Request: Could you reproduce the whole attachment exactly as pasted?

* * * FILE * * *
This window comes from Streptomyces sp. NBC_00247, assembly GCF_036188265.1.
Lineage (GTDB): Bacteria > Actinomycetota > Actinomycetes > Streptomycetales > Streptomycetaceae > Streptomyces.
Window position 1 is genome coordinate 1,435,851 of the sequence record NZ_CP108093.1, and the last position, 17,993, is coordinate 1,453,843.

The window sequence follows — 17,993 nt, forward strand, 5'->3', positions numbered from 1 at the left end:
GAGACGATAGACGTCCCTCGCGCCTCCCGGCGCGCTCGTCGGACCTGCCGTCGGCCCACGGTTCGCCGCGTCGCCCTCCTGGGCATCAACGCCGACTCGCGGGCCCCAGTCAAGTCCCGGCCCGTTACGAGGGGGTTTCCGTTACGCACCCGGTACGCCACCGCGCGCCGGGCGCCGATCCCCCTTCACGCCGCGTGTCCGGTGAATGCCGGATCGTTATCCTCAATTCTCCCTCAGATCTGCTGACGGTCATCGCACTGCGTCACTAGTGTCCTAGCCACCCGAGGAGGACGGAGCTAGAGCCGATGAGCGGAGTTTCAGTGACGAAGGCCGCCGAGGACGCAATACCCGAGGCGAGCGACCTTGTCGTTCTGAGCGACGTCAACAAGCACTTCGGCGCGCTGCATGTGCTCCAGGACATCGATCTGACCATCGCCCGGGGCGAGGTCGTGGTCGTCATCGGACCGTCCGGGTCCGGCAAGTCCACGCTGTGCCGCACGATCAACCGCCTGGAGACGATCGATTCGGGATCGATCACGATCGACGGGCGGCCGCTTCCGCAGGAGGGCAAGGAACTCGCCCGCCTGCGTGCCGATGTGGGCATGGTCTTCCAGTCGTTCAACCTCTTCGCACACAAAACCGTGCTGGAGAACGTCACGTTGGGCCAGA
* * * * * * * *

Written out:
This window comes from Streptomyces sp. NBC_00247, assembly GCF_036188265.1.
Lineage (GTDB): Bacteria > Actinomycetota > Actinomycetes > Streptomycetales > Streptomycetaceae > Streptomyces.
Window position 1 is genome coordinate 1,435,851 of the sequence record NZ_CP108093.1, and the last position, 17,993, is coordinate 1,453,843.

The window sequence follows — 17,993 nt, forward strand, 5'->3', positions numbered from 1 at the left end:
GAGACGATAGACGTCCCTCGCGCCTCCCGGCGCGCTCGTCGGACCTGCCGTCGGCCCACGGTTCGCCGCGTCGCCCTCCTGGGCATCAACGCCGACTCGCGGGCCCCAGTCAAGTCCCGGCCCGTTACGAGGGGGTTTCCGTTACGCACCCGGTACGCCACCGCGCGCCGGGCGCCGATCCCCCTTCACGCCGCGTGTCCGGTGAATGCCGGATCGTTATCCTCAATTCTCCCTCAGATCTGCTGACGGTCATCGCACTGCGTCACTAGTGTCCTAGCCACCCGAGGAGGACGGAGCTAGAGCCGATGAGCGGAGTTTCAGTGACGAAGGCCGCCGAGGACGCAATACCCGAGGCGAGCGACCTTGTCGTTCTGAGCGACGTCAACAAGCACTTCGGCGCGCTGCATGTGCTCCAGGACATCGATCTGACCATCGCCCGGGGCGAGGTCGTGGTCGTCATCGGACCGTCCGGGTCCGGCAAGTCCACGCTGTGCCGCACGATCAACCGCCTGGAGACGATCGATTCGGGATCGATCACGATCGACGGGCGGCCGCTTCCGCAGGAGGGCAAGGAACTCGCCCGCCTGCGTGCCGATGTGGGCATGGTCTTCCAGTCGTTCAACCTCTTCGCACACAAAACCGTGCTGGAGAACGTCACGTTGGGCCAGA